Intra- and interlaboratory performances of two commercial antimicrobial susceptibility testing methods for bifidobacteria and nonenterococcal lactic acid bacteria.

Research paper by Geert G Huys, Klaas K D'Haene, Margo M Cnockaert, Lorenzo L Tosi, Morten M Danielsen, Ana Belén AB Flórez, Jaana J Mättö, Lars L Axelsson, Jenni J Korhonen, Sigrid S Mayrhofer, Maria M Egervärn, Mauro M Giacomini, Peter P Vandamme

Indexed on: 14 Apr '10Published on: 14 Apr '10Published in: Antimicrobial agents and chemotherapy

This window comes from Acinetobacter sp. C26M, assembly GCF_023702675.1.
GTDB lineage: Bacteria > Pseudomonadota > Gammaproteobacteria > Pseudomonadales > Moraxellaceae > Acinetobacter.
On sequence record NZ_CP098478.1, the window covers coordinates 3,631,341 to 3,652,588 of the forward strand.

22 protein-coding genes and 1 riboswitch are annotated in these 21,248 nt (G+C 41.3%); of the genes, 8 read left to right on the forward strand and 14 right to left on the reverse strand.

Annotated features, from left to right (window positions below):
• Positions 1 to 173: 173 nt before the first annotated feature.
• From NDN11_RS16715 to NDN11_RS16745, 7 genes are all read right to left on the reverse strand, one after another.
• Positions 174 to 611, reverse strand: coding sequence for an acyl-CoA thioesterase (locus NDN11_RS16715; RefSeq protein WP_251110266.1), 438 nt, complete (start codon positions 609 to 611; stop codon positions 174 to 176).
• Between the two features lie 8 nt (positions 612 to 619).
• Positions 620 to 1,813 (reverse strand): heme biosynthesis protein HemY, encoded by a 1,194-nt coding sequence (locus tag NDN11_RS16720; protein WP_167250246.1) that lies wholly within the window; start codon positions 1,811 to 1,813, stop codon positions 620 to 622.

In a small-scale harmonization study involving nine laboratories in eight European countries, the intra- and interlaboratory performances of two commercially available systems, i.e., the VetMIC microplate system and Etest, for antimicrobial susceptibility testing of nonenterococcal lactic acid bacteria (NELAB) and bifidobacteria were analyzed. In addition, one laboratory also performed standard broth microdilution as a reference method. MICs of tetracycline, erythromycin, ampicillin, gentamicin, clindamycin, and streptomycin for the type strains of 25 species of NELAB and bifidobacteria and MICs of vancomycin for a selection of relevant taxa were determined. The previously described lactic acid bacterium susceptibility test medium (LSM) and related mixed-medium formulations, all including Iso-Sensitest broth as a basic component, were used as test media. The overall agreement of median MIC ranges +/- 1 log(2) dilution determined by the VetMIC and Etest methods with the median MICs determined by the reference method was very good for tetracycline, ampicillin, and streptomycin (92.3 to 100%) but low for erythromycin (19.5 to 30.7%) and clindamycin (50.0 to 80.8%). There was a consensus among the participating laboratories that VetMIC was preferred over Etest because of its lower cost, better growth support, and more uniform criteria for MIC end point reading. With the range for acceptable intralaboratory reproducibility being defined as the median MIC +/- 1 log(2) dilution, VetMIC results (with 69.2% of all data sets in the acceptable range) were shown to display greater reproducibility than Etest results (with 58.8% of all data sets in the acceptable range). Also at the interlaboratory level, the proportion of MIC values obtained with VetMIC that belonged to the complete agreement category (60.0%) was higher than the proportion of such values obtained with Etest (47.0%), which indicates a higher degree of interlaboratory reproducibility for the former method. Apart from some agent-specific effects, the majority of VetMIC and Etest replicate data sets were situated within a 1- to 2-log(2) dilution range, suggesting that the two methods can be considered to be equivalent for recognizing resistance phenotypes. This multicenter study has further validated the standard use of LSM and related mixed-medium formulations with commercially available systems and formed the basis for the ongoing development of the ISO 10932/IDF 223 standard for susceptibility testing of NELAB and bifidobacteria.